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Like 17th-century Dutch painters who made otherwise ordinary interior scenes appear charged with meaning, Pennsylvania-based photographer Jessica Todd Harper looks for the value in everyday moments. Her third monograph Here (Published by Damiani) makes use of what is right in front of the artist, Harper shows how our unexamined or even seemingly dull surroundings can sometimes be illuminating
Exclusive Interview with Roger Ballen about his Book Boyhood
In Boyhood (published by Damiani) Roger Ballen's photographs and stories leads us across the continents of Europe, Asia and North America in search of boyhood: boyhood as it is lived in the Himalayas of Nepal, the islands of Indonesia, the provinces of China, the streets of America. Each stunning black-and-white photograph-culled from 15,000 images shot during Ballen's four-year quest-depicts the magic of adolescence revealed in their games, their adventures, their dreams, their Mischief. More of an ode than a documentary work, Ballen's first book is as powerful and current today as it was 43 years ago-a stunning series of timeless images that transcend social and cultural particularities.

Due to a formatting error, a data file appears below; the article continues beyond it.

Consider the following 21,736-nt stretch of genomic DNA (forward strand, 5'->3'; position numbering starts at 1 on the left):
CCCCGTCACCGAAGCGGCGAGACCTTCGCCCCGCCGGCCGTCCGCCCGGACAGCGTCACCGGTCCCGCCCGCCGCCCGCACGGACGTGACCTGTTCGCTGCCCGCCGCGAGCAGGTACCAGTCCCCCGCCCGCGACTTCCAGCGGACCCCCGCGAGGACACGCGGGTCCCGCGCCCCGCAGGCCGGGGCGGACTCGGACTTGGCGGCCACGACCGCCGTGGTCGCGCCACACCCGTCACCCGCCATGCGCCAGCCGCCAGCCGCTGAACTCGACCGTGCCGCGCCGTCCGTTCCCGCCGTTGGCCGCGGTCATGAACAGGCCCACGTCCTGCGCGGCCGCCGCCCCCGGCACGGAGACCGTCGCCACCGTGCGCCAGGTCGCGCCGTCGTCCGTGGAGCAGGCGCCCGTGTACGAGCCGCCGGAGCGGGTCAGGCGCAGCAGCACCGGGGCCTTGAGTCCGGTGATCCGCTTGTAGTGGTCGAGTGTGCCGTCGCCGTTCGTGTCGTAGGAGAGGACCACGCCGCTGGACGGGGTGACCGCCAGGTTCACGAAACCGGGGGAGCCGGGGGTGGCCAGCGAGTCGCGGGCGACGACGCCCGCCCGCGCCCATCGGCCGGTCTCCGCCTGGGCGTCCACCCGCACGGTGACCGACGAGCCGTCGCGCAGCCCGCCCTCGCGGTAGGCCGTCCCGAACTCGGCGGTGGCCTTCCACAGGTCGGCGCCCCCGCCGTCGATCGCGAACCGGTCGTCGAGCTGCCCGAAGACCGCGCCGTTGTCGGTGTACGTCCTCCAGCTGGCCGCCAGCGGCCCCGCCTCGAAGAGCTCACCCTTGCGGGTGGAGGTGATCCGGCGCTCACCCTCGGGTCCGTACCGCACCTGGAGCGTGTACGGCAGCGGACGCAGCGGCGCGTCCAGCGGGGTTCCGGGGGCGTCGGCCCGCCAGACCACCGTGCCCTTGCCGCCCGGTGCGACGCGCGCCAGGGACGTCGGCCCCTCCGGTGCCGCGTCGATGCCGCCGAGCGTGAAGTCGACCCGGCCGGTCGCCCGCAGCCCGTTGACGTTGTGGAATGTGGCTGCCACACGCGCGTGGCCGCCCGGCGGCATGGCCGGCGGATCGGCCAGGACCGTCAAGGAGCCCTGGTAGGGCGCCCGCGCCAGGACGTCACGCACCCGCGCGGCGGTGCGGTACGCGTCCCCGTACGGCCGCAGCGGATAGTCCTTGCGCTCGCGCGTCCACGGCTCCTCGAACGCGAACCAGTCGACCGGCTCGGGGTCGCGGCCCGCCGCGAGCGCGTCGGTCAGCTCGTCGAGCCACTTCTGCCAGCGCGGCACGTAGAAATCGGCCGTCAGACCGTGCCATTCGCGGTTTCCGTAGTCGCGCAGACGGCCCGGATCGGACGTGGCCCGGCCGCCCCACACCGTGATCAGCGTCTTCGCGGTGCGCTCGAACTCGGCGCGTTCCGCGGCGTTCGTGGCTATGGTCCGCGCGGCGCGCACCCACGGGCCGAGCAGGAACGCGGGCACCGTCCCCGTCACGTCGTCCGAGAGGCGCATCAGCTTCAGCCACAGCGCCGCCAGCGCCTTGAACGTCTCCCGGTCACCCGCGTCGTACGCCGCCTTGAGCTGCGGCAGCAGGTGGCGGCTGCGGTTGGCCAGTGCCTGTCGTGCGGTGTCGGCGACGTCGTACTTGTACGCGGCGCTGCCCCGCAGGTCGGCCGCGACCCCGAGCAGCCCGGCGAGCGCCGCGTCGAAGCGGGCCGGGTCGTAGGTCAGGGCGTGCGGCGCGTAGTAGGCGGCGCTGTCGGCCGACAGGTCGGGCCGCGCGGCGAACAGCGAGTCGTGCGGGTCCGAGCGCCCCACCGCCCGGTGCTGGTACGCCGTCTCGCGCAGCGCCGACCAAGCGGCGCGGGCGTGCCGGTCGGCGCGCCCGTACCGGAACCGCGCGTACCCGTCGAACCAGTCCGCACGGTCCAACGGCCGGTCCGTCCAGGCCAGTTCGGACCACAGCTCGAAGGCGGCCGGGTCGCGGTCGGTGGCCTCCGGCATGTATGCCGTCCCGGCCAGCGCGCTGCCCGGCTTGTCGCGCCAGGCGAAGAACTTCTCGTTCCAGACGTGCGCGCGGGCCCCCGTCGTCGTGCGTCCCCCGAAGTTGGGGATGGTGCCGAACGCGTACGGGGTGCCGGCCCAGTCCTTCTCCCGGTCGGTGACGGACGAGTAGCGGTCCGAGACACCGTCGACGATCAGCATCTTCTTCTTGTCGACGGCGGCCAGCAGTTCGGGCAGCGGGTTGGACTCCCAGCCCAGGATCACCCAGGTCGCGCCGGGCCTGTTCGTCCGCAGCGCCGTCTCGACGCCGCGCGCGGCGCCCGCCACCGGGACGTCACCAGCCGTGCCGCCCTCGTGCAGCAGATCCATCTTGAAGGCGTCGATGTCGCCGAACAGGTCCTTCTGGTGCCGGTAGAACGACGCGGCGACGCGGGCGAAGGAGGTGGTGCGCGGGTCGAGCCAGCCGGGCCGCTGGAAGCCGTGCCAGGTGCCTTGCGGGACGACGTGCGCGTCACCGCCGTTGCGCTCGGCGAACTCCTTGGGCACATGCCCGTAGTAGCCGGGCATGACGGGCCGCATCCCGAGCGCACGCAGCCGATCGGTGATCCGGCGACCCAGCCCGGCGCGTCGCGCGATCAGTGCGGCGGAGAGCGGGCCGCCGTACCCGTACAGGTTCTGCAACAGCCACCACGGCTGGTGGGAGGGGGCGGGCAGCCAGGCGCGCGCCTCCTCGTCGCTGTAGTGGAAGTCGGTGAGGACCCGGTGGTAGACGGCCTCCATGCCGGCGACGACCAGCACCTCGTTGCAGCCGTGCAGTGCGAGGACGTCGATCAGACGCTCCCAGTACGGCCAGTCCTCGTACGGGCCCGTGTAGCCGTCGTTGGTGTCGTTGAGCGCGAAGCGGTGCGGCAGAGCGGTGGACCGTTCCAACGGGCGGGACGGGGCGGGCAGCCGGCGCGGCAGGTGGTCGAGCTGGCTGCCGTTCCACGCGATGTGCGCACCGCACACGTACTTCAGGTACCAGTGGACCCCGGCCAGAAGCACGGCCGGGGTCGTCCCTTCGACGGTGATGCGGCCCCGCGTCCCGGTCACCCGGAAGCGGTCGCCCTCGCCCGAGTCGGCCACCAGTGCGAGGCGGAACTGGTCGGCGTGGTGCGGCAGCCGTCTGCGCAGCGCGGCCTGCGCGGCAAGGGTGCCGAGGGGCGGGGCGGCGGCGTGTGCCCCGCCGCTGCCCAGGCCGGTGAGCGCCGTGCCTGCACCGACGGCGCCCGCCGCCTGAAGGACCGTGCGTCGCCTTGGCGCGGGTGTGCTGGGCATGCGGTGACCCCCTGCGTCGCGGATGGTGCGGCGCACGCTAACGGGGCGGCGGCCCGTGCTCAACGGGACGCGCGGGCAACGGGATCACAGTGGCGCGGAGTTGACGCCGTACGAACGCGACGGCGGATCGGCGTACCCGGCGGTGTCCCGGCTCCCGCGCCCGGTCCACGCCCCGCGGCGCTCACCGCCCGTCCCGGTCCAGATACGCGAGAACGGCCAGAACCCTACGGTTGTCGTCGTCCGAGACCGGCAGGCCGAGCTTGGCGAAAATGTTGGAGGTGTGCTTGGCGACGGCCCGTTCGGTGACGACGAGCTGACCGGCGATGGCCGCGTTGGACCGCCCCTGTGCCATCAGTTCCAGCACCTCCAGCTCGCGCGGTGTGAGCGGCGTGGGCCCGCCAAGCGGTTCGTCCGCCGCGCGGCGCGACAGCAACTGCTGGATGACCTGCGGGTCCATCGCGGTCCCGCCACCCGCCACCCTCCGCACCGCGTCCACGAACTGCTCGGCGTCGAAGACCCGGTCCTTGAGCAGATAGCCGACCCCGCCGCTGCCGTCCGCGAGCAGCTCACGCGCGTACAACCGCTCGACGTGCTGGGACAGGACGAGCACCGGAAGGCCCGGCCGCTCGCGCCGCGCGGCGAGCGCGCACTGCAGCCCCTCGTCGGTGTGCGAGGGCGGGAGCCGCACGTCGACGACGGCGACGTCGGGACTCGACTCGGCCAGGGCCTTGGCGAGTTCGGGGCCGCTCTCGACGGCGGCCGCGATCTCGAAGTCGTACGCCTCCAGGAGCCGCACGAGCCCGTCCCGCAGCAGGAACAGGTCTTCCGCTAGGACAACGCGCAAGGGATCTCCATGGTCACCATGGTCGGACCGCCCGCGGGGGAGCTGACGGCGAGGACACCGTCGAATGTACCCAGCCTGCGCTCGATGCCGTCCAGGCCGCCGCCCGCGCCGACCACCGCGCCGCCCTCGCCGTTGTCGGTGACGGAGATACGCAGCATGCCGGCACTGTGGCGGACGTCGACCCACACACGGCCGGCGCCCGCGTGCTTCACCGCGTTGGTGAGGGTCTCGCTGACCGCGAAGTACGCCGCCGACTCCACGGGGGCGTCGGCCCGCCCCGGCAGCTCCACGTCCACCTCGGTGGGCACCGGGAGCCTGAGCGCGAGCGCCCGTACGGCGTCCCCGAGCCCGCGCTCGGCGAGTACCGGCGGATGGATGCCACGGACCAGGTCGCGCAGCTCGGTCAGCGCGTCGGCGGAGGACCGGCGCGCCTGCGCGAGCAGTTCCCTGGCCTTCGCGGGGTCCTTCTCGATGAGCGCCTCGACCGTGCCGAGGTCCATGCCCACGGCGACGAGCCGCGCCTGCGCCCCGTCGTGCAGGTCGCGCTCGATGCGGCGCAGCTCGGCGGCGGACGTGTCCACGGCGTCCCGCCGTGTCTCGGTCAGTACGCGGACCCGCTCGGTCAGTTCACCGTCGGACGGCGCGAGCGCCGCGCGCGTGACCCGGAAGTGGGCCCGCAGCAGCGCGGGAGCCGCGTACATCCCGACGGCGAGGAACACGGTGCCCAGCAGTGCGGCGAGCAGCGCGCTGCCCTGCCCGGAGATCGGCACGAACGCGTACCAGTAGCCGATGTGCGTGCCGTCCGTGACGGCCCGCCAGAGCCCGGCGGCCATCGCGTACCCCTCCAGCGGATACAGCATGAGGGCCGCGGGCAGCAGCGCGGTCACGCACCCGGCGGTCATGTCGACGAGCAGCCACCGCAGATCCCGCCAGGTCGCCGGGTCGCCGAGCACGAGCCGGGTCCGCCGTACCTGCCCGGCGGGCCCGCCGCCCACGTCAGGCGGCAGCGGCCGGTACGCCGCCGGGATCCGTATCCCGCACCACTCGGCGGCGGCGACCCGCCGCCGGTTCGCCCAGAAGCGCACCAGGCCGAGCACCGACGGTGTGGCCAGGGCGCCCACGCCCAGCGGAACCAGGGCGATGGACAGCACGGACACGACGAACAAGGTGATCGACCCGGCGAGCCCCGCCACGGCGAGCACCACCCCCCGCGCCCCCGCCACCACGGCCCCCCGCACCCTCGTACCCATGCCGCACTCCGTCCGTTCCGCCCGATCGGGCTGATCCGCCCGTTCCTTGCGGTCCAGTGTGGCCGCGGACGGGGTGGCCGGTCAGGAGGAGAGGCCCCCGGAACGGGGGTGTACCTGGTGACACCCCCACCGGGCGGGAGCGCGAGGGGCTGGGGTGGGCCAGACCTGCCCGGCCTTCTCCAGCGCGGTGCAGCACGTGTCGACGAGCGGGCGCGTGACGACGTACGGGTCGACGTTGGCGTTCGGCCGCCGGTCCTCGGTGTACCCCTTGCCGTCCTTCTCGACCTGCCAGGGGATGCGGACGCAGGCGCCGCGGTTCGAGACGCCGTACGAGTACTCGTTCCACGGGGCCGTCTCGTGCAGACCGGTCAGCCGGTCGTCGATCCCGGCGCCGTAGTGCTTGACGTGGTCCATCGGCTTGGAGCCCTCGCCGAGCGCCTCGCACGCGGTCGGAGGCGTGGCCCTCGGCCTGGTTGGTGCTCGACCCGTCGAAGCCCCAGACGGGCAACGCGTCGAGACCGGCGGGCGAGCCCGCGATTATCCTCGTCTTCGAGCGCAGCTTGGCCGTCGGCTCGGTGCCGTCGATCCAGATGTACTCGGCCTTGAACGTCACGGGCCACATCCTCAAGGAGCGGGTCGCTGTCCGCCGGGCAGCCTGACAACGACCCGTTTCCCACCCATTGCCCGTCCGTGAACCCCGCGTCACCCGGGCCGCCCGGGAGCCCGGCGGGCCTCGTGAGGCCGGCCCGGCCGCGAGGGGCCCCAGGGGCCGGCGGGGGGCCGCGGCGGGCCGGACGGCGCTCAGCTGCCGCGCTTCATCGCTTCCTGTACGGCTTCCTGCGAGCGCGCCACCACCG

Exclusive Interview with Kim Watson
A multi-dimensional artist with decades of experience, Kim Watson has written, filmed, and photographed subjects ranging from the iconic entertainers of our time to the ''invisible'' people of marginalized communities. A highly influential director in music videos' early days, Watson has directed Grammy winners, shot in uniquely remote locations, and written across genres that include advertising, feature films for Hollywood studios such as Universal (Honey), MTV Films, and Warner Brothers, and publishers such as Simon & Schuster. His passionate marriage of art and social justice has been a life-long endeavor, and, in 2020, after consulting on Engagement & Impact for ITVS/PBS, Kim returned to the streets to create TRESPASS, documenting the images and stories of LA's unhoused. TRESPASS exhibited at The BAG (Bestor Architecture Gallery) in Silver Lake, Los Angeles, September 17, 2022 – October 11, 2022.
Exclusive Interview with Julia Dean, Founder of the L.A. Project
Julia Dean, Founder of the Los Angeles Center of Photography, and its executive director for twenty-two years, began The L.A. Project in 2021. A native Nebraskan, Julia has long sought to create a special project where love for her adopted L.A., and her passion for documentary photography can be shared on a grander scale.
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All About Photo Awards 2023